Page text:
The following is a story by Reuters about Bravo's show, "The Reality of Reality." There is a reference to body doubles used in Survivor. Anyone know what they are talking about?
LOS ANGELES (Hollywood Reporter) - How much did Fox and its producers know about the child of "Temptation Island (news - Y! TV)" contestants Ytossie Patterson and Taheed Watson, and when did they know it?
Did they, as the couple claimed, simply ignore the information for four months in order to hype the series? The question is raised but not answered in a five-part examination of the reality series genre.
That's all right, though. With or without a smoking gun to show that producers played fast and loose with the truth on "Temptation Island," there's still a lot here to demonstrate beyond anyone's reasonable doubt that reality shows are as close to reality as jungle gyms are to jungles.
That's pretty much the point of the first part, "How Real Is Real?" The answer, in a nutshell, is "not very." For example, there's the "High School Reunion" show on the WB Network that tapped alumni from three different graduating classes but never told viewers about its mix-and-match strategy. Or the UPN "Manhunt" series that did retakes of its Hawaiian contest, only substituting Los Angeles' scenic Griffith Park the second time around.
Then there were the body doubles used by CBS' "Survivor," the houses that didn't really belong to the families on NBC's "Meet My Folks," the phony information fed to Fox's "Joe Millionaire" contestants and on and on.
One producer explains it all very neatly: Reality is just too boring, he says. It has to be "assisted," which is done by clever casting, controlling the environment and oh-so-selective editing. Maybe it's a sign of pervasive public cynicism with the media, but one survey cited in the show says most of the public suspects that it is being fed stuff not fit for "Fear Factor" candidates but quite willingly swallows it with nary a burp of protest. Scary, huh?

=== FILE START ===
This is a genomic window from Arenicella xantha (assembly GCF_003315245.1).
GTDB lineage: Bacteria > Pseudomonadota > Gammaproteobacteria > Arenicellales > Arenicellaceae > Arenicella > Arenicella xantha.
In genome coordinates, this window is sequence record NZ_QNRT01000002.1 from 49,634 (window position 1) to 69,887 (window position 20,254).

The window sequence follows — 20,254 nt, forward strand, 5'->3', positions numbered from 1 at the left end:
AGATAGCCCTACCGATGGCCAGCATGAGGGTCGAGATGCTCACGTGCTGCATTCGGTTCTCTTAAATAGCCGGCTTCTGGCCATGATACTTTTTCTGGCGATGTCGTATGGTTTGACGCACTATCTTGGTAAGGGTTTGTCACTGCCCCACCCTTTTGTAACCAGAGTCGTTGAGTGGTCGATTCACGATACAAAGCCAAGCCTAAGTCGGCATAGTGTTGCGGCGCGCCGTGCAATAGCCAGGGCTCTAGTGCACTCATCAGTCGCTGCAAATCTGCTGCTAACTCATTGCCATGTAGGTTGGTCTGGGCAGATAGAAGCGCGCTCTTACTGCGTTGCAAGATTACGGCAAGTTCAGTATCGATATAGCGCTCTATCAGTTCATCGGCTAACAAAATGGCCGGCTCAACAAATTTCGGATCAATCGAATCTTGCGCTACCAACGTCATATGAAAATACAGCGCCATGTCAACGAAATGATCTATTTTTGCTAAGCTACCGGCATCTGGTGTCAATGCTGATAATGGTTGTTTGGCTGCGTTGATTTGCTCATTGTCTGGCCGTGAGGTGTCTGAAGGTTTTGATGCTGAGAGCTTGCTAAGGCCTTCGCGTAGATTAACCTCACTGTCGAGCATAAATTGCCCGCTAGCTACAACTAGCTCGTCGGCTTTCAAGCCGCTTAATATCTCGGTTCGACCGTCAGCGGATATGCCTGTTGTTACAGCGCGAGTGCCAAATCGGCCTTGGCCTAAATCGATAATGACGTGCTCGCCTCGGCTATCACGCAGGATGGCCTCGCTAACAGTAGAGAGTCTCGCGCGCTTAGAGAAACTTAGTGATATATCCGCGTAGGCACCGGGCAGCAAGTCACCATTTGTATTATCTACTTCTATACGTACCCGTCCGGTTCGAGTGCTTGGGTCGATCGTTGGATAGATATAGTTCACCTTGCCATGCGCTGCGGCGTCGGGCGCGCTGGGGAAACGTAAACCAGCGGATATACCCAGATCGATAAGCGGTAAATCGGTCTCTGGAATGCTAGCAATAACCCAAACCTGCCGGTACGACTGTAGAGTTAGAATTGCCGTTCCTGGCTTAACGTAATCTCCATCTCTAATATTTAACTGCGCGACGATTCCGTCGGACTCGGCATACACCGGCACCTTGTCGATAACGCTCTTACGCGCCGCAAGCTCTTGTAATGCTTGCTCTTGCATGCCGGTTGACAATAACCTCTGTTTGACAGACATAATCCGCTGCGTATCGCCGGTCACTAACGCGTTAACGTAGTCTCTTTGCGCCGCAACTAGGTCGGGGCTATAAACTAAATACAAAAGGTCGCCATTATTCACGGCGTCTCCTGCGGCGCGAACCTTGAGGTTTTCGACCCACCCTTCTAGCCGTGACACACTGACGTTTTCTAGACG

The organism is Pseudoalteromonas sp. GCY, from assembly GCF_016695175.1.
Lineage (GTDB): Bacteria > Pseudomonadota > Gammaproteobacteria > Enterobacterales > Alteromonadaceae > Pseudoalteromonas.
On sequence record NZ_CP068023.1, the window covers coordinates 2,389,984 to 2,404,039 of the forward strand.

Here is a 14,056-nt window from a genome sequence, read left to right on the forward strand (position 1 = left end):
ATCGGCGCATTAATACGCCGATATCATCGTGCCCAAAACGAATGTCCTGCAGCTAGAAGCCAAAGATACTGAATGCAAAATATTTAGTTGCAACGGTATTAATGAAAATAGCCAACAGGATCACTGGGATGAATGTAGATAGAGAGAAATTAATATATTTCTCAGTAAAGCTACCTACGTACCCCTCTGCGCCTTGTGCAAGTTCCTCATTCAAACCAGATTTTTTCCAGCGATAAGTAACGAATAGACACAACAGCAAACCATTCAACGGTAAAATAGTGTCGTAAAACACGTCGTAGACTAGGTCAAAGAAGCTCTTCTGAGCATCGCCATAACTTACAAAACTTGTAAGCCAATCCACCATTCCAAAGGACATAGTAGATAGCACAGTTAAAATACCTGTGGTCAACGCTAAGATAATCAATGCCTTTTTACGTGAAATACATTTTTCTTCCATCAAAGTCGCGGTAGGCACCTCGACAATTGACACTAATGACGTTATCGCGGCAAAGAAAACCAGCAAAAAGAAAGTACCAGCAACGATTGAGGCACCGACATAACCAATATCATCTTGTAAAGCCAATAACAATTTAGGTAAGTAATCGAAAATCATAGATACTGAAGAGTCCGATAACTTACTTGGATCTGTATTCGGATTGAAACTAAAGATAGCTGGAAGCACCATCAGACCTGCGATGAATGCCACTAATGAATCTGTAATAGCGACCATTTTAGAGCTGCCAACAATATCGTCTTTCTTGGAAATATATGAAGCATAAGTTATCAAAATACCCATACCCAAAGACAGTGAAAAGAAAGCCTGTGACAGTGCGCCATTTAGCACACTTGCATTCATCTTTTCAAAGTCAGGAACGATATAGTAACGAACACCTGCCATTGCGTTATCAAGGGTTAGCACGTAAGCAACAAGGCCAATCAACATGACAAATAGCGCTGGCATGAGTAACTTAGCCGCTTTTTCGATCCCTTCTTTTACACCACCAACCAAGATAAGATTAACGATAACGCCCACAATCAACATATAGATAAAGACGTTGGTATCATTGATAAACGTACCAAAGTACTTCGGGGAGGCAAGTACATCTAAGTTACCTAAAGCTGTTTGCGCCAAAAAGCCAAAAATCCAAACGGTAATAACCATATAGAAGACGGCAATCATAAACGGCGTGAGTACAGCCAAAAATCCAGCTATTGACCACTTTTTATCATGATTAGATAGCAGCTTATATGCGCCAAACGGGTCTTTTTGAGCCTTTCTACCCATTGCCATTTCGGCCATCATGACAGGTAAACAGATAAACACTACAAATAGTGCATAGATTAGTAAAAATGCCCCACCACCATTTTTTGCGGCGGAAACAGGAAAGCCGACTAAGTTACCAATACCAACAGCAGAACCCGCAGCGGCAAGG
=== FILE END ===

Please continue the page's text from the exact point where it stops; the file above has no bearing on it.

Another episode takes a look at the "stars" of reality and how many of them try to stretch their 15 minutes of fame into something remotely resembling a career -- with only a few succeeding. There are also a few helpful hints for being selected, including being as obnoxious as you can.
Other episodes go behind the scenes, overseas and into the archives to trace reality's roots from the earliest days of television.
Writer-producer Anthony Storm gets a little breathless at times, especially during precommercial teases, but generally does a fine job or organizing the material and finding appropriate video. The narration is smoothly handled by Kyle MacLachlan (news).